The rigid silos which exists in the current education system giving selective preference to a particular stream of study over others owing to prevailing social construct or peer pressure needs to be done away with for a broader academic and social vision. The NEP rightly addresses this issue and seeks to blur the boundaries between traditional arts, science and commerce streams and curricular and co curricular activities.  From now onwards, a student who is inclined towards Science can take up Physics as his major and simultaneously pursue a degree in History if is interested to learn the subject. Similarly, a student of Business Management can take up a degree in Fashion Studies side by side. The idea is to encourage cross – functional thinking so that the student has basic knowledge of subjects across educational fields through dual degree programmes.  This would foster all – rounded development of students by combining their scholastic and co scholastic attributes in a positive and socially productive manner. A Civil Engineer  definitely needs to have a good knowledge about structures and materials but simultaneously he also needs to be aware of environmental and social impact of a dam that he is constructing. Who will provide that? Perhaps a degree in Economics and Development Studies! IITs in India have already started Humanities and Social Science departments. We need to optimally integrate these innovative academic programmes to achieve the desired objectives.   Multidisciplinary Education and Research Universities (MERUs) at par with IITs and IIMs will be set up as model institutions of multidisciplinary education imbued with global standards.


MULTIPLE ENTRY & EXIT OPTIONS

Under the NEP, undergraduate degree will be either of 3 or 4 – year duration with multiple exit options available to the students. After completing 1 year in a discipline or field including vocational or professional education, students will be awarded a certificate, a diploma on completing two years of study and a Bachelor’s Degree after 3 years. This  has been done to encourage enrolment of students in degree courses who otherwise were reluctant to enrol due to fear of wasting time and money because if they had to leave studies mid way due to some reasons, they won’t be awarded any degree. Government will also establish an Academic Bank of Credit for digitally storing academic credits earned from different Higher Educational Institutions (HEIs) so that these can be transferred and counted towards final degree earned.

ONE YEAR MASTERS PROGRAM AND SCRAPPING OF MPHIL

The NEP seeks to restructure the existing two years masters program in India by converting it into a one year program. This would vastly benefit those students who chose to pursue their Masters degree from foreign universities. Although many universities abroad already have the provision of one year Masters program, many universities in India don’t accept the one year degrees due to which many talented brains face a lot of difficulty in pursuing research or teaching job in India despite having meritorious Masters degree from the most reputed universities of the world.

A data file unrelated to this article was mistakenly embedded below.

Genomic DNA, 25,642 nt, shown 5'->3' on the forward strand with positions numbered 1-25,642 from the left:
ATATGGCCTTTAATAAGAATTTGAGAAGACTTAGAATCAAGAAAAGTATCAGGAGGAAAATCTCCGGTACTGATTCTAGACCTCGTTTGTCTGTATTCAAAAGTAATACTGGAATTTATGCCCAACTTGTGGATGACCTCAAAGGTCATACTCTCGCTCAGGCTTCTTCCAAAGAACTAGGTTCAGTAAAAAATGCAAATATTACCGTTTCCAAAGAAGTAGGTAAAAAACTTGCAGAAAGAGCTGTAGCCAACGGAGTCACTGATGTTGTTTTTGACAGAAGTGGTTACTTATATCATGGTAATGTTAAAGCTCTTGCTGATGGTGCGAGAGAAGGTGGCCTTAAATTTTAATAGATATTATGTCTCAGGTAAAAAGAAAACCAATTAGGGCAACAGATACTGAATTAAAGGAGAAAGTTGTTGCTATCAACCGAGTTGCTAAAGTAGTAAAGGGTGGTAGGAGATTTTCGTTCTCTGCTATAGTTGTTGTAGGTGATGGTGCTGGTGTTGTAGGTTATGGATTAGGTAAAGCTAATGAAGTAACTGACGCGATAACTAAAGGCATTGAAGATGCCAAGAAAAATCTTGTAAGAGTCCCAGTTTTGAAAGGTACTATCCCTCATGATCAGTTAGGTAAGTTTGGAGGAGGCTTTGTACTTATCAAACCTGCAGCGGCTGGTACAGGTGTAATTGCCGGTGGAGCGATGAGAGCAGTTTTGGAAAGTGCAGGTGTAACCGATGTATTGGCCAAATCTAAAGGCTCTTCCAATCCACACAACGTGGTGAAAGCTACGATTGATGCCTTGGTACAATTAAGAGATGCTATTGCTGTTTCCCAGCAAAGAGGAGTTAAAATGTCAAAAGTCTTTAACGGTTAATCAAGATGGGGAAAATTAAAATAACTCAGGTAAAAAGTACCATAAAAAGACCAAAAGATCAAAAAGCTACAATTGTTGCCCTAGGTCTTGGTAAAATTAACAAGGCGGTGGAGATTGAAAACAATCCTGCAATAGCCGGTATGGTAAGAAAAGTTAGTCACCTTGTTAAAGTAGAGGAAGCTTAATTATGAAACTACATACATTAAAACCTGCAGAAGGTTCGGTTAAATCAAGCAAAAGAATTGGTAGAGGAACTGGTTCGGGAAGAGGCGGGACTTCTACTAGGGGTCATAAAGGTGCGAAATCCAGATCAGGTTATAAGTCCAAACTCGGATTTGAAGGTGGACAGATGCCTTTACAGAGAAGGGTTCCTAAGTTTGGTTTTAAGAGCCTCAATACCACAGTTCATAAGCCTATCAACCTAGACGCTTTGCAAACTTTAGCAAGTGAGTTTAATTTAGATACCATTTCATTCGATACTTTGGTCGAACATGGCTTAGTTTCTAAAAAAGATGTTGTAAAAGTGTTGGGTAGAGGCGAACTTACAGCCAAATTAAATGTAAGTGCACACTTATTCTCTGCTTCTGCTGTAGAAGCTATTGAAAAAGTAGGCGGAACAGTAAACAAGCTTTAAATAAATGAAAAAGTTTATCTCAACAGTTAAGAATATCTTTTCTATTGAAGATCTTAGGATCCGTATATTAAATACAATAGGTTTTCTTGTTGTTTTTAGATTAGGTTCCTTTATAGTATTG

Similarly, the new policy proposes to scrap the existing MPhil programs which act as a precursor to PhD. Now, a student can directly enrol for PhD after completing post graduation. Earlier, students had to do devote too much of time and resources for completing their research work as it involved both MPhil and PhD. It makes no sense to exhaust one’s time and energy in doing research in two different stages when the objectives of research are broadly same in both MPhil and PhD.

INTERNATIONAL COLLABORATIONS

Institutional collaborations between premier universities of India and reputed global universities will give momentum to internationalisation of education. The NEP seeks to expedite this synergy through student and faculty mobility as well as encouraging famous foreign universities of distinguishable academic fame to set up campuses in India. This will add not only new dimensions to our education system but also bring dynamic new ideas and expertise as well as teaching and research methodologies on multiple arenas hitherto oblivious to our colleges and universities.

REORIENTING THE TEACHING SKILLS AND TRAINING

Quality and standards of education can’t be raised until and unless we reorient our pedagogic skills and methods.  A new and comprehensive National Curriculum Framework for Teacher Education, NCFTE 2021, will be formulated by the NCTE in consultation with NCERT.  Teaching as a job will be infused with more professionalism and competence and by 2030, the minimum qualification for  teaching will be a 4 – year integrated B.Ed. degree. So, teaching as a degree will be regarded on the same parameters just like other professional courses like engineering, medicine or management. Stringent action will be taken against substandard Teachers Education Institutions (TEI).

WAY FORWARD

Just like the Ministry of HRD as been renamed as Ministry of Education, lets hope that the nod it gave to the new educational policy proves to be substantive and effective with regard to its outcomes in the near future. The educational sector, despite being one of the most important social indicators of a country, was also the most neglected one in case of India over the years. Finally, the student and academic fraternity have something to hope as it was a long and arduous wait. The NEP has much to offer, has raised expectations due to its numerous ambitious and thought provoking ideas. What we make out of it, depends a lot on our collective efforts in realising the most cherished social goal, ie, education for all. Ultimately, a purposeful education system will lay the foundation for a productive economy catapulting India into the orbit of ‘Aatmanirbhar Bharat’ as well as a 5 trillion economy.